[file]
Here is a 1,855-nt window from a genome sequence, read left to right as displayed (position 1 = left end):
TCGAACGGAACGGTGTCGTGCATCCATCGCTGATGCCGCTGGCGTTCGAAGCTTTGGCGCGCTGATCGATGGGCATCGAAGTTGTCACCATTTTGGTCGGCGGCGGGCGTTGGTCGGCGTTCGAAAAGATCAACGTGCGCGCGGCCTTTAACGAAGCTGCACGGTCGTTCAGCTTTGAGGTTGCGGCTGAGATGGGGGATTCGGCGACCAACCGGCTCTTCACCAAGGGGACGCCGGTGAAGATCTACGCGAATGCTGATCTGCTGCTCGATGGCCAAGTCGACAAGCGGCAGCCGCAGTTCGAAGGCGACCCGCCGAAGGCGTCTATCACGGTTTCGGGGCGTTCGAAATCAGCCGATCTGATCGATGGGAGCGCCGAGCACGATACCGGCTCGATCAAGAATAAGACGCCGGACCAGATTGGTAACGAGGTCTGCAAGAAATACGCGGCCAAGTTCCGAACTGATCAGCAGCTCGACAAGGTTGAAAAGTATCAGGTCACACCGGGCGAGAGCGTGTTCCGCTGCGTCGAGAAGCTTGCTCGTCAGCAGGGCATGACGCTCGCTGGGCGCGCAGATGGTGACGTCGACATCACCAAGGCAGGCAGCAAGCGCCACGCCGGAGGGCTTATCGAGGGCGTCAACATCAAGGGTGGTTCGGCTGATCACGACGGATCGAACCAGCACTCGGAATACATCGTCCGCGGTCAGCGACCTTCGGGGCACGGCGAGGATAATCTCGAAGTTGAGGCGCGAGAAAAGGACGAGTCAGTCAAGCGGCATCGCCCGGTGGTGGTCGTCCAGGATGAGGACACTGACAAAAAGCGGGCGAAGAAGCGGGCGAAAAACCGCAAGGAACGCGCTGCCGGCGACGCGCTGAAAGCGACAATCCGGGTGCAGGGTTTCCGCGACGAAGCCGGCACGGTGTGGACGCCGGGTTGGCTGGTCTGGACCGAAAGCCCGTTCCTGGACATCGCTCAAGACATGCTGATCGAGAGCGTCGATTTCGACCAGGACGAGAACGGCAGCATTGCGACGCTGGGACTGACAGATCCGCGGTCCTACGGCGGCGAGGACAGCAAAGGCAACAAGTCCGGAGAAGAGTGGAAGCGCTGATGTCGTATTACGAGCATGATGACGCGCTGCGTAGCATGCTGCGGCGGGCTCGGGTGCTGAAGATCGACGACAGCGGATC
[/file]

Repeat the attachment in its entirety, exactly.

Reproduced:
Here is a 1,855-nt window from a genome sequence, read left to right as displayed (position 1 = left end):
TCGAACGGAACGGTGTCGTGCATCCATCGCTGATGCCGCTGGCGTTCGAAGCTTTGGCGCGCTGATCGATGGGCATCGAAGTTGTCACCATTTTGGTCGGCGGCGGGCGTTGGTCGGCGTTCGAAAAGATCAACGTGCGCGCGGCCTTTAACGAAGCTGCACGGTCGTTCAGCTTTGAGGTTGCGGCTGAGATGGGGGATTCGGCGACCAACCGGCTCTTCACCAAGGGGACGCCGGTGAAGATCTACGCGAATGCTGATCTGCTGCTCGATGGCCAAGTCGACAAGCGGCAGCCGCAGTTCGAAGGCGACCCGCCGAAGGCGTCTATCACGGTTTCGGGGCGTTCGAAATCAGCCGATCTGATCGATGGGAGCGCCGAGCACGATACCGGCTCGATCAAGAATAAGACGCCGGACCAGATTGGTAACGAGGTCTGCAAGAAATACGCGGCCAAGTTCCGAACTGATCAGCAGCTCGACAAGGTTGAAAAGTATCAGGTCACACCGGGCGAGAGCGTGTTCCGCTGCGTCGAGAAGCTTGCTCGTCAGCAGGGCATGACGCTCGCTGGGCGCGCAGATGGTGACGTCGACATCACCAAGGCAGGCAGCAAGCGCCACGCCGGAGGGCTTATCGAGGGCGTCAACATCAAGGGTGGTTCGGCTGATCACGACGGATCGAACCAGCACTCGGAATACATCGTCCGCGGTCAGCGACCTTCGGGGCACGGCGAGGATAATCTCGAAGTTGAGGCGCGAGAAAAGGACGAGTCAGTCAAGCGGCATCGCCCGGTGGTGGTCGTCCAGGATGAGGACACTGACAAAAAGCGGGCGAAGAAGCGGGCGAAAAACCGCAAGGAACGCGCTGCCGGCGACGCGCTGAAAGCGACAATCCGGGTGCAGGGTTTCCGCGACGAAGCCGGCACGGTGTGGACGCCGGGTTGGCTGGTCTGGACCGAAAGCCCGTTCCTGGACATCGCTCAAGACATGCTGATCGAGAGCGTCGATTTCGACCAGGACGAGAACGGCAGCATTGCGACGCTGGGACTGACAGATCCGCGGTCCTACGGCGGCGAGGACAGCAAAGGCAACAAGTCCGGAGAAGAGTGGAAGCGCTGATGTCGTATTACGAGCATGATGACGCGCTGCGTAGCATGCTGCGGCGGGCTCGGGTGCTGAAGATCGACGACAGCGGATC